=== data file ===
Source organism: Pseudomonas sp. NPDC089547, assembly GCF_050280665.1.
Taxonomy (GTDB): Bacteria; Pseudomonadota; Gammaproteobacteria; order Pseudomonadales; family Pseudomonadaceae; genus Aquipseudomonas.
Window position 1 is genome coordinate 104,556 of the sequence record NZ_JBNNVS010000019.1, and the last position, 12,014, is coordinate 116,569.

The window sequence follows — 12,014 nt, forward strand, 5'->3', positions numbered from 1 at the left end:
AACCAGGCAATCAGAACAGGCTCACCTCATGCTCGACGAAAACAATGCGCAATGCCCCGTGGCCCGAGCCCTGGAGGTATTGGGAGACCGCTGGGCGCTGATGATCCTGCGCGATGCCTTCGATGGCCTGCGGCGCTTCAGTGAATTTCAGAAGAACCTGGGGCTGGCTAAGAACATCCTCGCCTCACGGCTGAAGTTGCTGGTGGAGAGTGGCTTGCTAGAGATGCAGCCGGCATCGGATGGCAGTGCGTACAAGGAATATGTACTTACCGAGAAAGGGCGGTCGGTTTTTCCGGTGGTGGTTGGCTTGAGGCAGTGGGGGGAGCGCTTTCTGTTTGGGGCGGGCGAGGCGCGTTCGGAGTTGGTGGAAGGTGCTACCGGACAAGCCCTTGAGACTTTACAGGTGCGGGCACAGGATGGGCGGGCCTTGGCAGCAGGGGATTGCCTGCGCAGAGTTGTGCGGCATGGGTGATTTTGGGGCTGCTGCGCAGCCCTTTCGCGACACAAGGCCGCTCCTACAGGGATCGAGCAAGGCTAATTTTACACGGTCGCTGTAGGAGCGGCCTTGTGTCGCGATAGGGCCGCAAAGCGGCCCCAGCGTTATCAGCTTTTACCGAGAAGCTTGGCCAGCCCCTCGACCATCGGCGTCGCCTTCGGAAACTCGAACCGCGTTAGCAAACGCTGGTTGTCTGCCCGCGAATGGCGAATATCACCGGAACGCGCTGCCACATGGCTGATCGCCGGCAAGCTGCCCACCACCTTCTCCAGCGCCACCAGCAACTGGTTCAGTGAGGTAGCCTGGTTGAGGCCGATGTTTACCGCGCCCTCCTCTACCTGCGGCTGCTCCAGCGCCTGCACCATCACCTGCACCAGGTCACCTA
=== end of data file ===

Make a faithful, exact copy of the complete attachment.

Source organism: Pseudomonas sp. NPDC089547, assembly GCF_050280665.1.
Taxonomy (GTDB): Bacteria; Pseudomonadota; Gammaproteobacteria; order Pseudomonadales; family Pseudomonadaceae; genus Aquipseudomonas.
Window position 1 is genome coordinate 104,556 of the sequence record NZ_JBNNVS010000019.1, and the last position, 12,014, is coordinate 116,569.

The window sequence follows — 12,014 nt, forward strand, 5'->3', positions numbered from 1 at the left end:
AACCAGGCAATCAGAACAGGCTCACCTCATGCTCGACGAAAACAATGCGCAATGCCCCGTGGCCCGAGCCCTGGAGGTATTGGGAGACCGCTGGGCGCTGATGATCCTGCGCGATGCCTTCGATGGCCTGCGGCGCTTCAGTGAATTTCAGAAGAACCTGGGGCTGGCTAAGAACATCCTCGCCTCACGGCTGAAGTTGCTGGTGGAGAGTGGCTTGCTAGAGATGCAGCCGGCATCGGATGGCAGTGCGTACAAGGAATATGTACTTACCGAGAAAGGGCGGTCGGTTTTTCCGGTGGTGGTTGGCTTGAGGCAGTGGGGGGAGCGCTTTCTGTTTGGGGCGGGCGAGGCGCGTTCGGAGTTGGTGGAAGGTGCTACCGGACAAGCCCTTGAGACTTTACAGGTGCGGGCACAGGATGGGCGGGCCTTGGCAGCAGGGGATTGCCTGCGCAGAGTTGTGCGGCATGGGTGATTTTGGGGCTGCTGCGCAGCCCTTTCGCGACACAAGGCCGCTCCTACAGGGATCGAGCAAGGCTAATTTTACACGGTCGCTGTAGGAGCGGCCTTGTGTCGCGATAGGGCCGCAAAGCGGCCCCAGCGTTATCAGCTTTTACCGAGAAGCTTGGCCAGCCCCTCGACCATCGGCGTCGCCTTCGGAAACTCGAACCGCGTTAGCAAACGCTGGTTGTCTGCCCGCGAATGGCGAATATCACCGGAACGCGCTGCCACATGGCTGATCGCCGGCAAGCTGCCCACCACCTTCTCCAGCGCCACCAGCAACTGGTTCAGTGAGGTAGCCTGGTTGAGGCCGATGTTTACCGCGCCCTCCTCTACCTGCGGCTGCTCCAGCGCCTGCACCATCACCTGCACCAGGTCACCTA